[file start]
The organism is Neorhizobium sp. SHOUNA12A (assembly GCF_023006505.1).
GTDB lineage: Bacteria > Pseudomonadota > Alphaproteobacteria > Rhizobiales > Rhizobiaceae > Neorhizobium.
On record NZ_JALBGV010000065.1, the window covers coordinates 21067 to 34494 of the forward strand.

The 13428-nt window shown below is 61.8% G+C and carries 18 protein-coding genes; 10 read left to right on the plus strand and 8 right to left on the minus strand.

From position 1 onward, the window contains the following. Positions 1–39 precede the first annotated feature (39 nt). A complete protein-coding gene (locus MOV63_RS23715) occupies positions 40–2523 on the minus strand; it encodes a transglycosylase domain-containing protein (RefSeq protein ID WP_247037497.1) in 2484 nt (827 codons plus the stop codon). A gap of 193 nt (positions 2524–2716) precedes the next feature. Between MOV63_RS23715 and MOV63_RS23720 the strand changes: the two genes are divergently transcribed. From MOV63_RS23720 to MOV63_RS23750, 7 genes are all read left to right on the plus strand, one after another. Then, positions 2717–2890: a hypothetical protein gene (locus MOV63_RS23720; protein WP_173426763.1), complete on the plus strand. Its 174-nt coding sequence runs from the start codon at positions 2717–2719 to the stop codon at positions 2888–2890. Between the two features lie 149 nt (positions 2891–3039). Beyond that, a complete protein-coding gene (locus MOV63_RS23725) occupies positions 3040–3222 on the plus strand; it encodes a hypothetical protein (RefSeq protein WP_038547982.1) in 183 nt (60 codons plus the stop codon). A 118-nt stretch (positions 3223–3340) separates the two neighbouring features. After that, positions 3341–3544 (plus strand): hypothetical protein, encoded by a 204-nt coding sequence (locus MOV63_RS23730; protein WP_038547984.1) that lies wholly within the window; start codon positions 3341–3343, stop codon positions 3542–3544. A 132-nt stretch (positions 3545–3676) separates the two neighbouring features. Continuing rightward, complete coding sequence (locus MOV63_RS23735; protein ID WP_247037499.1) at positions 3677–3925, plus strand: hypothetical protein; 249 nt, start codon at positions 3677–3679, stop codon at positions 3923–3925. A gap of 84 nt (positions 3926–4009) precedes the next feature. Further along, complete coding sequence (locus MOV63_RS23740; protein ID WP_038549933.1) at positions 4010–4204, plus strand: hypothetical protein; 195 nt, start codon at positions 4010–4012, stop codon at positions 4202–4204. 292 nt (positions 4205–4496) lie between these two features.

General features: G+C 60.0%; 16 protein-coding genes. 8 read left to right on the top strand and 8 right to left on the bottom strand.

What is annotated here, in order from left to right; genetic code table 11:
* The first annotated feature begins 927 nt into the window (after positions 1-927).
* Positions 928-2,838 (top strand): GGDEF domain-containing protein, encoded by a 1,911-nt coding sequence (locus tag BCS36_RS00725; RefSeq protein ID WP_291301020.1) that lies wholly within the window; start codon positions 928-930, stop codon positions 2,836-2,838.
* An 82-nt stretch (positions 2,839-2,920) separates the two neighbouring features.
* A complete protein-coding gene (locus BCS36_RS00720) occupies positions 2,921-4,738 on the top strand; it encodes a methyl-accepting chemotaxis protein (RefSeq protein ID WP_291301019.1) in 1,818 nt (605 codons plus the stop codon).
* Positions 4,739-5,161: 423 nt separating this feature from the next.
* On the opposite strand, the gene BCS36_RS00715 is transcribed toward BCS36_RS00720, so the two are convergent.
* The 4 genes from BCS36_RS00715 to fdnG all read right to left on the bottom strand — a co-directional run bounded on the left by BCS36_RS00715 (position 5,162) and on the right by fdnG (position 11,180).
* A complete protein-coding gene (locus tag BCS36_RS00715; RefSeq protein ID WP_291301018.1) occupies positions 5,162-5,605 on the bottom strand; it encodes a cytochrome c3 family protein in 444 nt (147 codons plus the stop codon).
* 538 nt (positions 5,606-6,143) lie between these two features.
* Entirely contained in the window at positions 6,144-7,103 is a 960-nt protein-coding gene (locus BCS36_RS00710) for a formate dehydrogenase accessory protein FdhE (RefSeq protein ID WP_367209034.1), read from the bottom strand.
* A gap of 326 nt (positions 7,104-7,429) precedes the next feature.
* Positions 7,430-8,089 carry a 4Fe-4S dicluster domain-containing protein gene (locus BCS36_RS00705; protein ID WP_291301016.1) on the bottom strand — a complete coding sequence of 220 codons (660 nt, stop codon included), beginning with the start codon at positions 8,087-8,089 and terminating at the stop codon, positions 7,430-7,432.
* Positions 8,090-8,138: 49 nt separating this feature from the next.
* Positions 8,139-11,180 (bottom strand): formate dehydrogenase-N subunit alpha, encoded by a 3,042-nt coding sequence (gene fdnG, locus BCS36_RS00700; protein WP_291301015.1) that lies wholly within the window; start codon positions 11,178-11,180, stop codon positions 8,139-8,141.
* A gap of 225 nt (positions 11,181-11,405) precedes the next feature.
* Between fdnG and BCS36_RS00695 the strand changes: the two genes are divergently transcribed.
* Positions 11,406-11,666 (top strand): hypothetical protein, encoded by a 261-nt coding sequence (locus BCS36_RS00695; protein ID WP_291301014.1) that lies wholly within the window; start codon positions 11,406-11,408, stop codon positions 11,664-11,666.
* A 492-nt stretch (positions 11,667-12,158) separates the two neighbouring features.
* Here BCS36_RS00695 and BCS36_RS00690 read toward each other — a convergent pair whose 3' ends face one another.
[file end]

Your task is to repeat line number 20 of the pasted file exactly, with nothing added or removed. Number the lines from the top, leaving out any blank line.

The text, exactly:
* Positions 8,090-8,138: 49 nt separating this feature from the next.